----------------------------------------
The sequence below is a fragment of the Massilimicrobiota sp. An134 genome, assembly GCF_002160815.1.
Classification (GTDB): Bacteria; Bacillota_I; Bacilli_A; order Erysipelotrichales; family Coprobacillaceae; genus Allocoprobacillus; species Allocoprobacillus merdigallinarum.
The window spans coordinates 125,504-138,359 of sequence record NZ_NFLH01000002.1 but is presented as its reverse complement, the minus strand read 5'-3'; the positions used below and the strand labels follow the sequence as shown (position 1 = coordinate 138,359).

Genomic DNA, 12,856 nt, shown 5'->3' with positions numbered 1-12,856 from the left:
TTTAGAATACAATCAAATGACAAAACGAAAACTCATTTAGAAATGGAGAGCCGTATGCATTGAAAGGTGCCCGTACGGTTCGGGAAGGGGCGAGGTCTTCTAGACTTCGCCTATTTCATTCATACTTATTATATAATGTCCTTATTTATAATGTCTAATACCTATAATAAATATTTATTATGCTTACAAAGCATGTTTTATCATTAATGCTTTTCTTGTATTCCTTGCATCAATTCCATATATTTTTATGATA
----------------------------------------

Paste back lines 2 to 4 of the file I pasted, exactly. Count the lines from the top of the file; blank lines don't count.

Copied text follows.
Classification (GTDB): Bacteria; Bacillota_I; Bacilli_A; order Erysipelotrichales; family Coprobacillaceae; genus Allocoprobacillus; species Allocoprobacillus merdigallinarum.
The window spans coordinates 125,504-138,359 of sequence record NZ_NFLH01000002.1 but is presented as its reverse complement, the minus strand read 5'-3'; the positions used below and the strand labels follow the sequence as shown (position 1 = coordinate 138,359).

Genomic DNA, 12,856 nt, shown 5'->3' with positions numbered 1-12,856 from the left: